Some Parting Comments
It's fair to say that, in the United States, the New York Steinway sound is what the trained ear most often hears when listening to "serious" music. It follows that most in the piano industry — indeed, people in general — subconsciously, if not consciously, compare all piano sound to that of a performance-ready New York Steinway. This is not to suggest that this sound is good, bad, or indifferent, but rather that it is a "familiar sound" at some level. Because most U.S. piano technicians, though well intentioned, lack extensive experience with high-end pianos other than the New York Steinway, they may be inclined to use that "familiar sound" as a reference while working on and voicing other brands. As a result, those other brands typically end up sounding something like a New York Steinway, but usually with a sound that's rather small for their size, and without the characteristic tone and carrying power the manufacturer intended, and which could have been achieved had the technician had the requisite knowledge and experience.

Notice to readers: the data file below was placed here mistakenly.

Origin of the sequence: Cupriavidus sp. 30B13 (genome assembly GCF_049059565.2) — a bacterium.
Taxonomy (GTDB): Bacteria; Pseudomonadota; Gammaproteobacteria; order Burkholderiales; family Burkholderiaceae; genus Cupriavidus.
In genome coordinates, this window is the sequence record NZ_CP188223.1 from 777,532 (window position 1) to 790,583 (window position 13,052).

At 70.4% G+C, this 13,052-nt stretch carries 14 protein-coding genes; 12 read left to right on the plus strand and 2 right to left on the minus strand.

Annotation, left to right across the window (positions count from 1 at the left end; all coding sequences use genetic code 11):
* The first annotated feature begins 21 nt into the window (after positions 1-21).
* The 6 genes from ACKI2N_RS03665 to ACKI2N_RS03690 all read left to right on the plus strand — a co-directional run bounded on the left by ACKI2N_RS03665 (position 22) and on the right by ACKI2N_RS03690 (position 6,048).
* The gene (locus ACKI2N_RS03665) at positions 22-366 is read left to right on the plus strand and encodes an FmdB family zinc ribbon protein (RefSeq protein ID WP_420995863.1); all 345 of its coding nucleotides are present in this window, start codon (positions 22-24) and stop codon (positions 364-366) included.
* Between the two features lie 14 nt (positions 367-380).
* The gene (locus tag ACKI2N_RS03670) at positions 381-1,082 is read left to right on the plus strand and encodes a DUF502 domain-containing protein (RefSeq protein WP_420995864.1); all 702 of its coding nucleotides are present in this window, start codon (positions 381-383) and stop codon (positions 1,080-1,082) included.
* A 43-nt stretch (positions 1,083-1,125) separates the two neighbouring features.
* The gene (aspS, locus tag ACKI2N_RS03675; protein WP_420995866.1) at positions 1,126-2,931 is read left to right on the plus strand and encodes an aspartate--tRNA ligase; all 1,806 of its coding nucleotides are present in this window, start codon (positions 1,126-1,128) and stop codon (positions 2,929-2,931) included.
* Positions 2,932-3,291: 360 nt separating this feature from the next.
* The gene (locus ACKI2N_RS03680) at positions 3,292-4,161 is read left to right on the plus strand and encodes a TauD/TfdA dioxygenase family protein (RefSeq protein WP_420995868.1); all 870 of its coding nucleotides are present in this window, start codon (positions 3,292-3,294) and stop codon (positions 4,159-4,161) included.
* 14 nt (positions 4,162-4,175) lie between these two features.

— Ed Whitting, RPT
Stephen Barker was born in Leicester, England. He has resided in Hannover, Germany since 1989, where he has worked as a piano technician for the past 15 years, currently at the Hannover University of Music and Drama. He can be reached at firstname.lastname@example.org.
Greg Boyd, RPT, has been servicing pianos for both private clients and concert artists in the Detroit area for more than 25 years, including eight years at Orchestra Hall.
Steve Brady, RPT, has 37 years' experience as a piano technician for private individuals, concert venues, piano dealerships, and universities. His latest book is Under the Lid: The Art and Craft of the Concert Piano Technician (Byzantium Books, 2008). He resides and works in Seattle, Washington. Visit his website at www.stevebradypiano.com.